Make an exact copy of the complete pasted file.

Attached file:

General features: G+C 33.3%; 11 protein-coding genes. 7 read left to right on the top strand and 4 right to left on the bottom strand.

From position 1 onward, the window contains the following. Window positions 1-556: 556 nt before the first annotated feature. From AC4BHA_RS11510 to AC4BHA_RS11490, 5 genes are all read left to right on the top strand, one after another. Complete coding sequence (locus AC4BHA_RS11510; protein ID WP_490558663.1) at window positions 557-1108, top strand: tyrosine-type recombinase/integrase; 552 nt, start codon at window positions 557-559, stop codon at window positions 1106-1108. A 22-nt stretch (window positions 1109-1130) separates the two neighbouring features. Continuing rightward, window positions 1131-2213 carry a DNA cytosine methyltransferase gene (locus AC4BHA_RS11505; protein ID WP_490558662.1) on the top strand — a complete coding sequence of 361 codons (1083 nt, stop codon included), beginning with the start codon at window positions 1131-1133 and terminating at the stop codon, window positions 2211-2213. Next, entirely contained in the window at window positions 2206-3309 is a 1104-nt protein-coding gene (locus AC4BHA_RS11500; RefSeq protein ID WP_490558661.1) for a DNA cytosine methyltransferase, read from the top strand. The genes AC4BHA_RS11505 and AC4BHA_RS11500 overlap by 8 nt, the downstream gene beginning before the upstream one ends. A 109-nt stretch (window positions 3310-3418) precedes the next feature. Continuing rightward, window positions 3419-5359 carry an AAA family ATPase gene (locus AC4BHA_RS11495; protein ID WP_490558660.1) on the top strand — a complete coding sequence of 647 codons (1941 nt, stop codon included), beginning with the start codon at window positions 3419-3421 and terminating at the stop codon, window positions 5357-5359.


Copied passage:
General features: G+C 33.3%; 11 protein-coding genes. 7 read left to right on the top strand and 4 right to left on the bottom strand.

From position 1 onward, the window contains the following. Window positions 1-556: 556 nt before the first annotated feature. From AC4BHA_RS11510 to AC4BHA_RS11490, 5 genes are all read left to right on the top strand, one after another. Complete coding sequence (locus AC4BHA_RS11510; protein ID WP_490558663.1) at window positions 557-1108, top strand: tyrosine-type recombinase/integrase; 552 nt, start codon at window positions 557-559, stop codon at window positions 1106-1108. A 22-nt stretch (window positions 1109-1130) separates the two neighbouring features. Continuing rightward, window positions 1131-2213 carry a DNA cytosine methyltransferase gene (locus AC4BHA_RS11505; protein ID WP_490558662.1) on the top strand — a complete coding sequence of 361 codons (1083 nt, stop codon included), beginning with the start codon at window positions 1131-1133 and terminating at the stop codon, window positions 2211-2213. Next, entirely contained in the window at window positions 2206-3309 is a 1104-nt protein-coding gene (locus AC4BHA_RS11500; RefSeq protein ID WP_490558661.1) for a DNA cytosine methyltransferase, read from the top strand. The genes AC4BHA_RS11505 and AC4BHA_RS11500 overlap by 8 nt, the downstream gene beginning before the upstream one ends. A 109-nt stretch (window positions 3310-3418) precedes the next feature. Continuing rightward, window positions 3419-5359 carry an AAA family ATPase gene (locus AC4BHA_RS11495; protein ID WP_490558660.1) on the top strand — a complete coding sequence of 647 codons (1941 nt, stop codon included), beginning with the start codon at window positions 3419-3421 and terminating at the stop codon, window positions 5357-5359.